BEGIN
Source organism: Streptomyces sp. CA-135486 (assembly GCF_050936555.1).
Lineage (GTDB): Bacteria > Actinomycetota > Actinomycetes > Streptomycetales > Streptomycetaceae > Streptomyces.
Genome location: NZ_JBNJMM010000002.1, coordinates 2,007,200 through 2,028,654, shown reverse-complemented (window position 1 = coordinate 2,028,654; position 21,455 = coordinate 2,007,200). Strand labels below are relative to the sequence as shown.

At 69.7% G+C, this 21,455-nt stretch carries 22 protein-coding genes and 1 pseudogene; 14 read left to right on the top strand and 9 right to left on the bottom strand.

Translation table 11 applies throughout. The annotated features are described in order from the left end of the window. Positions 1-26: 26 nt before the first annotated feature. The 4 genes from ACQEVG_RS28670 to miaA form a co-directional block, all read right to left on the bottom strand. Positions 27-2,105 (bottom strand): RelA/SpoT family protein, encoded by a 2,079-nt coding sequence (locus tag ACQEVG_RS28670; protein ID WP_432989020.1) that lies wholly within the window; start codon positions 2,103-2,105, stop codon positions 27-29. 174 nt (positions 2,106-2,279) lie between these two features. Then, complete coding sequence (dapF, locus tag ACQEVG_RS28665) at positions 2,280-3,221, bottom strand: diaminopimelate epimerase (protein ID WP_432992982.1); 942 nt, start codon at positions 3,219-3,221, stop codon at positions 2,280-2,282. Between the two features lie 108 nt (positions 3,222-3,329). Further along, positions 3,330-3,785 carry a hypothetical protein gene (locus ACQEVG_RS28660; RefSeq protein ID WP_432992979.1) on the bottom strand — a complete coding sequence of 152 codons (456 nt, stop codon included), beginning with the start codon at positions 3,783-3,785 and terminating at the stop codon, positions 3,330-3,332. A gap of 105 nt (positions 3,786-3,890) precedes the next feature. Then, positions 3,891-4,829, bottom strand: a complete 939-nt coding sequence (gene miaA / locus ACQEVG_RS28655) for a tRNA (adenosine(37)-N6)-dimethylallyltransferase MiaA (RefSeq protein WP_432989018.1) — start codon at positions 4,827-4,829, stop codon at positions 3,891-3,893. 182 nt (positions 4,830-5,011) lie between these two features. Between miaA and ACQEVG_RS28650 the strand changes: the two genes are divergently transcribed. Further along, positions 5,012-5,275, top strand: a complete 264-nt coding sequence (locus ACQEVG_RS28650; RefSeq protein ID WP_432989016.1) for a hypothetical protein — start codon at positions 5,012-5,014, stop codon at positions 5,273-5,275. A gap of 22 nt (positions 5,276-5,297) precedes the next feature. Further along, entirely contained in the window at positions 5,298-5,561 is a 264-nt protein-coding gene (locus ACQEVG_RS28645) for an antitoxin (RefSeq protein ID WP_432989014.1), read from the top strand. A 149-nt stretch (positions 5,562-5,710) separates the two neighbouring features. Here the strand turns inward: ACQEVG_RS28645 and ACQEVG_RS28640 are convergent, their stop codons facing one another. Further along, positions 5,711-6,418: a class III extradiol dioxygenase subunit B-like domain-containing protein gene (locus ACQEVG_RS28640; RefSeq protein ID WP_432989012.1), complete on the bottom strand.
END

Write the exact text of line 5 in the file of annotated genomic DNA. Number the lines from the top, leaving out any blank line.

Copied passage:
Translation table 11 applies throughout. The annotated features are described in order from the left end of the window. Positions 1-26: 26 nt before the first annotated feature. The 4 genes from ACQEVG_RS28670 to miaA form a co-directional block, all read right to left on the bottom strand. Positions 27-2,105 (bottom strand): RelA/SpoT family protein, encoded by a 2,079-nt coding sequence (locus tag ACQEVG_RS28670; protein ID WP_432989020.1) that lies wholly within the window; start codon positions 2,103-2,105, stop codon positions 27-29. 174 nt (positions 2,106-2,279) lie between these two features. Then, complete coding sequence (dapF, locus tag ACQEVG_RS28665) at positions 2,280-3,221, bottom strand: diaminopimelate epimerase (protein ID WP_432992982.1); 942 nt, start codon at positions 3,219-3,221, stop codon at positions 2,280-2,282. Between the two features lie 108 nt (positions 3,222-3,329). Further along, positions 3,330-3,785 carry a hypothetical protein gene (locus ACQEVG_RS28660; RefSeq protein ID WP_432992979.1) on the bottom strand — a complete coding sequence of 152 codons (456 nt, stop codon included), beginning with the start codon at positions 3,783-3,785 and terminating at the stop codon, positions 3,330-3,332. A gap of 105 nt (positions 3,786-3,890) precedes the next feature. Then, positions 3,891-4,829, bottom strand: a complete 939-nt coding sequence (gene miaA / locus ACQEVG_RS28655) for a tRNA (adenosine(37)-N6)-dimethylallyltransferase MiaA (RefSeq protein WP_432989018.1) — start codon at positions 4,827-4,829, stop codon at positions 3,891-3,893. 182 nt (positions 4,830-5,011) lie between these two features. Between miaA and ACQEVG_RS28650 the strand changes: the two genes are divergently transcribed. Further along, positions 5,012-5,275, top strand: a complete 264-nt coding sequence (locus ACQEVG_RS28650; RefSeq protein ID WP_432989016.1) for a hypothetical protein — start codon at positions 5,012-5,014, stop codon at positions 5,273-5,275. A gap of 22 nt (positions 5,276-5,297) precedes the next feature. Further along, entirely contained in the window at positions 5,298-5,561 is a 264-nt protein-coding gene (locus ACQEVG_RS28645) for an antitoxin (RefSeq protein ID WP_432989014.1), read from the top strand. A 149-nt stretch (positions 5,562-5,710) separates the two neighbouring features. Here the strand turns inward: ACQEVG_RS28645 and ACQEVG_RS28640 are convergent, their stop codons facing one another. Further along, positions 5,711-6,418: a class III extradiol dioxygenase subunit B-like domain-containing protein gene (locus ACQEVG_RS28640; RefSeq protein ID WP_432989012.1), complete on the bottom strand.